Video and Audio
Select video and audio from Spotlight Health and the Aspen Ideas Festival. All video and audio is from 2017.
As educators, parents, policymakers, and psychologists wrestle with the question of what we gain and what we give up as our reliance on technology grows by the day, digital natives often find the question quaint. For them, it’s not black and white — which makes it all the more important to focus our public conversation on the nuances of technology and how we can harness it for good.
Inspired and grounded in the new film from From the Ashes, this conversation is about moving forward from a 19th century innovation that’s not serving us well in the 21st century. How is the free market moving away from coal? How can communities that depend on coal mining and coal-fired power plants recover after layoffs and plant closures? Hear from coal country citizens who are at the center of the energy transition.
Entrepreneurs view the world differently. Where others see challenges, they see opportunities. In an age of globalization and hyperconnectivity, a new class of visionaries is tackling the world’s challenges through disruptive innovation. In a conversation with the Aspen Institute’s Peggy Clark, Care.com founder, chairwoman, and CEO Sheila Lirio Marcelo shares how her experiences set her on a path to solve the unexpected infrastructure issue holding the key to our global economy: care.
Responsibility for implementing the Affordable Care Act (ACA), in line with Congressional intent, rests with the US Department of Health and Human Services (HHS). The 21st secretary of HHS, Kathleen Sebelius, discusses the impact of the law since it was passed under her watch in 2010. She'll also talk about the provisions Congress might alter, the extent to which the executive branch can chip away at the ACA without new legislation, and whether there is any room for compromise.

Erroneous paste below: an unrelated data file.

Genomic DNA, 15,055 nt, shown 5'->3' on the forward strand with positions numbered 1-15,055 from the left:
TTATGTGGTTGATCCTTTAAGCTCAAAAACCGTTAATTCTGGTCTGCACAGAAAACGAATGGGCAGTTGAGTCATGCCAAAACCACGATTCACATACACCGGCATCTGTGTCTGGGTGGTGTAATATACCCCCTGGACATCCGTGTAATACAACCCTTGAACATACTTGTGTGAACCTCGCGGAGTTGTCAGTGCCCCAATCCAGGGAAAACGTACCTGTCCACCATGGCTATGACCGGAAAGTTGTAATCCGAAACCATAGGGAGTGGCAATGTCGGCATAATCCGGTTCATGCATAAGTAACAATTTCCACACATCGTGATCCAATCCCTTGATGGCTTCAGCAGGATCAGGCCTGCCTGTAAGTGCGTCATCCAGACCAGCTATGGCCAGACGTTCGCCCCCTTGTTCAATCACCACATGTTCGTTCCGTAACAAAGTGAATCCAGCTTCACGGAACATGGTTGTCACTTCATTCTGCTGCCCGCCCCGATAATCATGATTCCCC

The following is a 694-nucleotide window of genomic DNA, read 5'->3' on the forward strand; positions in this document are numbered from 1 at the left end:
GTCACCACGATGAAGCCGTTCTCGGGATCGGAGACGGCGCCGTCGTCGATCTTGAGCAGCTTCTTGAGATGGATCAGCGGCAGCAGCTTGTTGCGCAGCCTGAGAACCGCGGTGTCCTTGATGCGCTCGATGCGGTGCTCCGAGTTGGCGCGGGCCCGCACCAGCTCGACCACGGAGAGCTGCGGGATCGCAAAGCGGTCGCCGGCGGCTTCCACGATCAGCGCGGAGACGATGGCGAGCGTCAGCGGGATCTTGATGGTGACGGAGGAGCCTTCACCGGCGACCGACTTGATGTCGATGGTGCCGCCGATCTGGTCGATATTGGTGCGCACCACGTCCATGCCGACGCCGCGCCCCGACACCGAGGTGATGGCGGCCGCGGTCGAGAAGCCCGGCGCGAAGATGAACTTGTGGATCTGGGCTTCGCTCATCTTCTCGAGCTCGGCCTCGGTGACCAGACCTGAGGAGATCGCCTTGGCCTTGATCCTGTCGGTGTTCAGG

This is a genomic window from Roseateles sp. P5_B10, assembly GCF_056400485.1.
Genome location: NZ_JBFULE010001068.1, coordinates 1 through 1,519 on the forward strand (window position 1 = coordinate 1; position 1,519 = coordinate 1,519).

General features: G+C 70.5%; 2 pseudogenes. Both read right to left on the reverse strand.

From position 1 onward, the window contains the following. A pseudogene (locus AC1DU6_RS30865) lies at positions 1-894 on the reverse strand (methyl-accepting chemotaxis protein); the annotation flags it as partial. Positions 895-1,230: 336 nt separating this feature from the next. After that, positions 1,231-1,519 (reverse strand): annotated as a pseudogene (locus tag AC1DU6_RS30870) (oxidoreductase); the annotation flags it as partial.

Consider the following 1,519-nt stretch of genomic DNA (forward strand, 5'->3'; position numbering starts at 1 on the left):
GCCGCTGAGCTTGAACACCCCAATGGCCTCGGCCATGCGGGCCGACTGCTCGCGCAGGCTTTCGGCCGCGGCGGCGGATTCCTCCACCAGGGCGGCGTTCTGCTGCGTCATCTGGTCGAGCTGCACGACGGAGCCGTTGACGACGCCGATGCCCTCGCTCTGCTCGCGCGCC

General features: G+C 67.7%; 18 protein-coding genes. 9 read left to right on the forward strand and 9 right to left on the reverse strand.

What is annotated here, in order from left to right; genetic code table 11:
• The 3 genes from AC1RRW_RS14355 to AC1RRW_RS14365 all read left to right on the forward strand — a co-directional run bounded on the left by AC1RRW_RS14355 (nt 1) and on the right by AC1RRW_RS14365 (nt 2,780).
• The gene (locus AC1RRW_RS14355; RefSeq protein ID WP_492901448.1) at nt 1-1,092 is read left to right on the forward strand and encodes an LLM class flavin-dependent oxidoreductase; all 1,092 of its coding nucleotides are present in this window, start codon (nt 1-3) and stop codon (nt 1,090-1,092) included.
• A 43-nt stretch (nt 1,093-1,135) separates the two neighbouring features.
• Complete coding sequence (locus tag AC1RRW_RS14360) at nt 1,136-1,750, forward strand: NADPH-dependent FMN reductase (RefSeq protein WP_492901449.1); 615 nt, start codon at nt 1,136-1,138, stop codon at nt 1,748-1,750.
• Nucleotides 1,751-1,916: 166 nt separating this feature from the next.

In a well-functioning democracy, people do not live in echo chambers or filter bubbles; rather, citizens are exposed to myriad ideas and perspectives even if not their own. Constitutional scholar Cass Sunstein suggests that our current obsession with social media and our online friend groups narrow the scope of the kinds of daily and serendipitous interactions that might otherwise broaden our perspectives, nurture our curiosity, and fuel our compassion.
Global health today is characterized by a mix of promising developments and troubling trends. Life expectancy is on the rise, and maternal and child mortality rates are falling. But millions lack basic nutrition, primary health care, and access to vaccinations; we are ill-prepared for the next global pandemic; tobacco use kills six million people annually; and noncommunicable diseases, such as diabetes and cardiovascular disease, have emerged as leading killers.
Join Walter Isaacson, Margaret Low, Peggy Clark, Katie Drasser, and Select Spotlight Health Presenters to kick off the Spotlight Health Festival.
Technology may teach the pleasures of controlled exchanges—admit it, texting is often so much easier than real-time talking. But here is what we know about life: We lose out as individuals and as citizens in a democracy when we don’t take the time to talk to each other and when we don’t learn how to listen to each other, especially when it comes to talking and listening to others who aren’t like us.
The robots are coming and they’re getting smarter, evolving from single-task devices (think Roomba) into machines that can make their own decisions and autonomously navigate public spaces. From transportation systems, hospitals, and the military, to the robotization of our workplaces and households, robots will be everywhere and will increasingly interact with people.